The 2014-2015 fiscal year was one marked by accomplishment on many fronts. Our efforts on marriage equality with Freedom Nevada and the Sevcik v. Sandoval suit, our push to expand as well as defend immigrant rights, our vigilance on police conduct, our education efforts and policy work in sex education, and the numerous victories of our legislative and legal teams made for a successful year.

Ongoing analyses of each school district’s sex education policies and curricula proved successful in rural counties such as Lyon, Douglas, and Lincoln. While success has been elusive in Clark County, we will not rest until all counties in our state teach age appropriate, medically accurate, comprehensive sex education. With the statewide review of every school district’s sex education policies and curricula we seek to ensure all children receive proper education about their own health.

Heading into the 2015 session of Nevada Legislature, we planned for an onslaught of legislation attacking civil liberties. These bills materialized almost daily, but we defeated bills that sought to promote religious proselytizing in schools, roll back reproductive choice, impose voter id requirements, make religious-based discrimination legal in places of public accommodation, and mandate a discriminatory bullying policy requiring transgender students to use a separate bathroom in schools.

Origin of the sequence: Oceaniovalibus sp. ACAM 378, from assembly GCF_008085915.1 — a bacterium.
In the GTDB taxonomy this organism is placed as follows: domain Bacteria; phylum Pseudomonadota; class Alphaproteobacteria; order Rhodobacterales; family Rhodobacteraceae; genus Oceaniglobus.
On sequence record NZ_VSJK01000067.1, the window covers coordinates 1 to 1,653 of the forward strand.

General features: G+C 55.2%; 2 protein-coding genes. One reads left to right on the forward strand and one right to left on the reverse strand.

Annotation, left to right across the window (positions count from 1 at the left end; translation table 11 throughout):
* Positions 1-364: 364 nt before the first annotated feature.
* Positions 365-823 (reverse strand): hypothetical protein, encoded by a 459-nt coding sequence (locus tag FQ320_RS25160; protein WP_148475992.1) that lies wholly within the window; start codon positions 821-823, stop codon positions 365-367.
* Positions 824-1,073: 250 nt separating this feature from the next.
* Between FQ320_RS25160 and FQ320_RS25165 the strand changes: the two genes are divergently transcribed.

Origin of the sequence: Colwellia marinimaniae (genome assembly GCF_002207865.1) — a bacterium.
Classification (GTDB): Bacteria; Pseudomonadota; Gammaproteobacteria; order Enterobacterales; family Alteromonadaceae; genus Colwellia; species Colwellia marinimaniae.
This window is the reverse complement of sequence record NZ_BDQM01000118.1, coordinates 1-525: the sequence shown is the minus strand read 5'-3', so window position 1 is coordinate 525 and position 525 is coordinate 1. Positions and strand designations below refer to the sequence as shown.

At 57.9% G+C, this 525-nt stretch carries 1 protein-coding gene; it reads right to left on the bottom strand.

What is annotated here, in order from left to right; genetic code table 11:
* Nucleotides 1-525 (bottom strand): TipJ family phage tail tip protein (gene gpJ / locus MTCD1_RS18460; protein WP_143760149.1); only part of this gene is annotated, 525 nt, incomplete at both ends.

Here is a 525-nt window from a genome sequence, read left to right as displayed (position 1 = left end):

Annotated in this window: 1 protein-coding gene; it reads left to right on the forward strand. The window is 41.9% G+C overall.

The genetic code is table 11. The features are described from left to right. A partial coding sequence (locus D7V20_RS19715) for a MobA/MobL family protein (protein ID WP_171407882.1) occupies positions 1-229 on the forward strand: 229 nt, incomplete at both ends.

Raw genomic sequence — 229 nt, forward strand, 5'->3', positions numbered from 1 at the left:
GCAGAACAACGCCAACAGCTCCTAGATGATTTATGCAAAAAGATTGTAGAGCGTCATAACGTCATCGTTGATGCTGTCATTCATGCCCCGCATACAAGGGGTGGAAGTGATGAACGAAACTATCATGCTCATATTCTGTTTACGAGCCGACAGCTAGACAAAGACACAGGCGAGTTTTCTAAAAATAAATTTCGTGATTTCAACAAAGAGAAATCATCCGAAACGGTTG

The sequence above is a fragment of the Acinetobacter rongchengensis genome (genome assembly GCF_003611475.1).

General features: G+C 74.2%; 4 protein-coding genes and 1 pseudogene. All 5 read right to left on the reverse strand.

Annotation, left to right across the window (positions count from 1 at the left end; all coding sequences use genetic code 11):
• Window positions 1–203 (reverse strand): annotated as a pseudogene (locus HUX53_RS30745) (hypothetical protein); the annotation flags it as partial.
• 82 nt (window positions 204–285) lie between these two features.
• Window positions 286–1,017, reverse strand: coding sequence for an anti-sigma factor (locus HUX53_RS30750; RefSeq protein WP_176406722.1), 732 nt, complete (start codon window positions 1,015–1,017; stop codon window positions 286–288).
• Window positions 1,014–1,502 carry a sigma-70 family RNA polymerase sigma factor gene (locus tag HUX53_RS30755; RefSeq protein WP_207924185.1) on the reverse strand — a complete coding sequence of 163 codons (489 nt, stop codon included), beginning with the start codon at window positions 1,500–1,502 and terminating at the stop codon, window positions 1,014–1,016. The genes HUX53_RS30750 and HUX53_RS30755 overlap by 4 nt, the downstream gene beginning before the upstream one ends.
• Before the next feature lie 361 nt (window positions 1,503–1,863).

With our legal department under new and talented direction, we have been building our legal docket to take on some of the most egregious cases that violate the principles of equality, liberty, and justice. In October we were victorious in Sevcik v. Sandoval in the Ninth Circuit, securing the right of all Nevadans to marry the person they love. We also prevented a racially inequitable and discriminatory voter suppression initiative.

However, there are still many issues requiring our attention and resources. Inaccurate, discriminatory, and archaic sex education is still being taught to the majority of Nevada’s students, those incarcerated are treated inhumanely by a corrections system with insufficient safeguards and policies of retaliation over rehabilitation. We continue to work on reforming our juvenile justice programs throughout the state by reducing/eliminating solitary confinement and transfering youth from adult facilities to youth facilities. The most vulnerable among us are locked away and mistreated, denied medical services, and rehabilitation and reintegration services. Immigrants are still profiled and singled out for harassment, detention, family separation, and displacement.

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